The U.S. and Russia Are Caught in a Downward Spiral

In a tit-for-tat move, Moscow expelled 60 U.S. diplomats and ordered the consulate in St. Petersburg closed.

The U.S. Embassy in Moscow
The U.S. Embassy in Moscow  (Tatyana Makeyeva / Reuters )

Russia ordered 60 U.S. diplomats to leave the country by April 5, and said the American consulate in St. Petersburg must close by March 31. This action—the expulsion of 60 diplomats and the closing of a consulate—is a precise parallel to a move announced this week by the Trump administration, which was responding to Moscow’s alleged role in the attempted assassination by nerve agent of Sergei Skripal, a former Russian spy, and his daughter, Yulia, in the U.K.

The U.S. action was coordinated with its allies, who also expelled a varying number of Russians. The U.K. says Russia was likely behind the attack on the Skripals because the nerve agent employed against them was Russian in origin. Russia denies any such action and has called for an independent international investigation into the allegation. The U.S. and its allies say the U.K.’s word is good enough for them.

The U.K. began the actions first, expelling 23 diplomats on March 14 in retaliation for the attack on Skripal and his daughter. In response, Moscow expelled 23 U.K. diplomats. Then on Monday came the coordinated Western action. The U.S. expelled 60 Russians, including 12 who served at the UN, labeling them all spies. It also shut the Russian consulate in Seattle. Other Western nations followed. In all, 28 countries expelled 153 Russians.

On Thursday, Sergei Lavrov, the Russian foreign minister, said that Jon Huntsman, the U.S. ambassador to Russia, had been summoned to the Foreign Ministry and informed of the expulsions. Russian media reported that 58 U.S. diplomats would be expelled from the embassy in Moscow, while two would be expelled from the consulate in Yekaterinburg. St. Petersburg, where the U.S. consulate is being closed, was the site of the original U.S. mission to Russia in 1780, and has symbolic value for U.S.-Russian relations. Russia also said it would expel an equal number of diplomats from the countries that acted against its officials.

“We invite the U.S. government, which is encouraging and fanning the campaign of slander against our country, to rethink and stop these reckless actions destroying our bilateral relations,” a Russian Foreign Ministry statement said Thursday.

Russia’s relations with the West have been worsening at least since its annexation in 2014 of Ukraine’s Crimean peninsula. Although the expulsions may have reached their logical conclusions with Thursday’s announcement, the tensions that prompted them are only likely to rise. Russia and the West are united when it comes to fighting terrorism, but they are on the opposite side of some of the world’s most intractable conflicts.

Russia’s increasingly muscular foreign policy in countries of the former Soviet Union and Eastern Europe—countries Moscow regards as part of its sphere of influence—worry those nations, the EU, and NATO. And Russia’s role in the Syrian civil war decidedly shifted the balance of that conflict toward Bashar al-Assad, Moscow’s client. Moscow has also re-emerged as a major player in Afghanistan, as well as in North Korea, and in talks over the Iranian nuclear agreement. Any progress on any of those issues will need Russia’s buy-in.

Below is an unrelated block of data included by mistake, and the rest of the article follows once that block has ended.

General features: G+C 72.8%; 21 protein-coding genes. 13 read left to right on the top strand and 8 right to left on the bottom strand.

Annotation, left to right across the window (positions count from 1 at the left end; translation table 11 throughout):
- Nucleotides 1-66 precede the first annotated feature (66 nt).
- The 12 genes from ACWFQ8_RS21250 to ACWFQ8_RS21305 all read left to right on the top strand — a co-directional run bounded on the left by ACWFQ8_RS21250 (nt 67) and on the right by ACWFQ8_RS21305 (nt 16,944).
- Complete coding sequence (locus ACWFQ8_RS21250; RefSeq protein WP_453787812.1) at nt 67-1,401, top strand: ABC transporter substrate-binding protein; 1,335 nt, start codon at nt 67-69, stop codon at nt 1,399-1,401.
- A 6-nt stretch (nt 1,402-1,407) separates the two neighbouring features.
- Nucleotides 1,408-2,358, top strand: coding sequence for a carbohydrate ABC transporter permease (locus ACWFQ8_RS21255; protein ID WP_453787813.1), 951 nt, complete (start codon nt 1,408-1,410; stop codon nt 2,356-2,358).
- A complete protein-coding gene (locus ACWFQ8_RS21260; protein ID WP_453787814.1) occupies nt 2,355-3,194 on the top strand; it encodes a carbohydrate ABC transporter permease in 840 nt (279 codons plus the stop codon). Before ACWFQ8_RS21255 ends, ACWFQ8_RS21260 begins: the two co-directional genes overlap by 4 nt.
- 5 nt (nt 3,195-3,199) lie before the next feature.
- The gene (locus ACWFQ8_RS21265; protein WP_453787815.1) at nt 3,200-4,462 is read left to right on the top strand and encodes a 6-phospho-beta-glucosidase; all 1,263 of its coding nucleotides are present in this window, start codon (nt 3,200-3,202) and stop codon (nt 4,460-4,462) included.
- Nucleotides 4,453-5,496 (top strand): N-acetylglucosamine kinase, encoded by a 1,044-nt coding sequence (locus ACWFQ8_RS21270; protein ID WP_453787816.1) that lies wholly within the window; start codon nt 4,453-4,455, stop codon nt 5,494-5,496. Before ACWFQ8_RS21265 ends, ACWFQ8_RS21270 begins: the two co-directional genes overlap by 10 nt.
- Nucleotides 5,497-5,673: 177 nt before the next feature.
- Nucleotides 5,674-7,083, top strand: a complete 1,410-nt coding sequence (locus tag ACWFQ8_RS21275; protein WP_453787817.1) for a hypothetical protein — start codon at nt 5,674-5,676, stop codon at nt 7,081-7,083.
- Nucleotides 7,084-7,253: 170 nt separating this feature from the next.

Russia had hoped for closer relations with the United States after the election of President Trump, but that has not happened despite cooperation on some issues such as the fight against ISIS. Moscow’s announcement Thursday is an indication that Russia will not sit idly by as the West punishes it for its actions—whether those punishments are justified or not. The Yeltsin years of chaos have been replaced by Putin’s re-energized Russia that has returned to many of its Cold War-era policies—as well as practices.

Still, retaliatory expulsions—until relatively recently viewed as a vestige of the Cold War—have become common, even if, as my colleague Yasmeen Serhan notes, their impact is limited. Such expulsions have only increased as relations between Russia and the West deteriorate.

Last August, the U.S. closed the Russian consulate in San Francisco as retaliation for Moscow’s decision the previous month to seize two U.S. diplomatic properties in Russia and order the U.S. to reduce its diplomatic staff in the country by 755 people (mostly Russian employees). That move by Moscow was itself in response to the Obama administration’s decision in December 2016 to expel 30 Russian diplomats from the U.S. and seize Russian diplomatic compounds in New York and Maryland—a move that came in response to Moscow’s interference in the U.S. presidential election.

Which brings us to the latest round of diplomatic expulsions. Reacting this week to the actions by the Western nations, Lavrov said: “We know for certain that this is the result of colossal pressure and colossal blackmail that, regrettably, is Washington’s main instrument in the international arena today.”

It’s unlikely the U.S. policies toward Moscow will change any time soon. Heather Nauert, the U.S. State Department spokeswoman, read a statement Thursday from Huntsman, the U.S. envoy, that called Moscow’s decision “regrettable [and] unwarranted.”

“It is clear,” the statement said, “… that the Russian federation is not interested in a dialogue about issues that matter to our two countries.”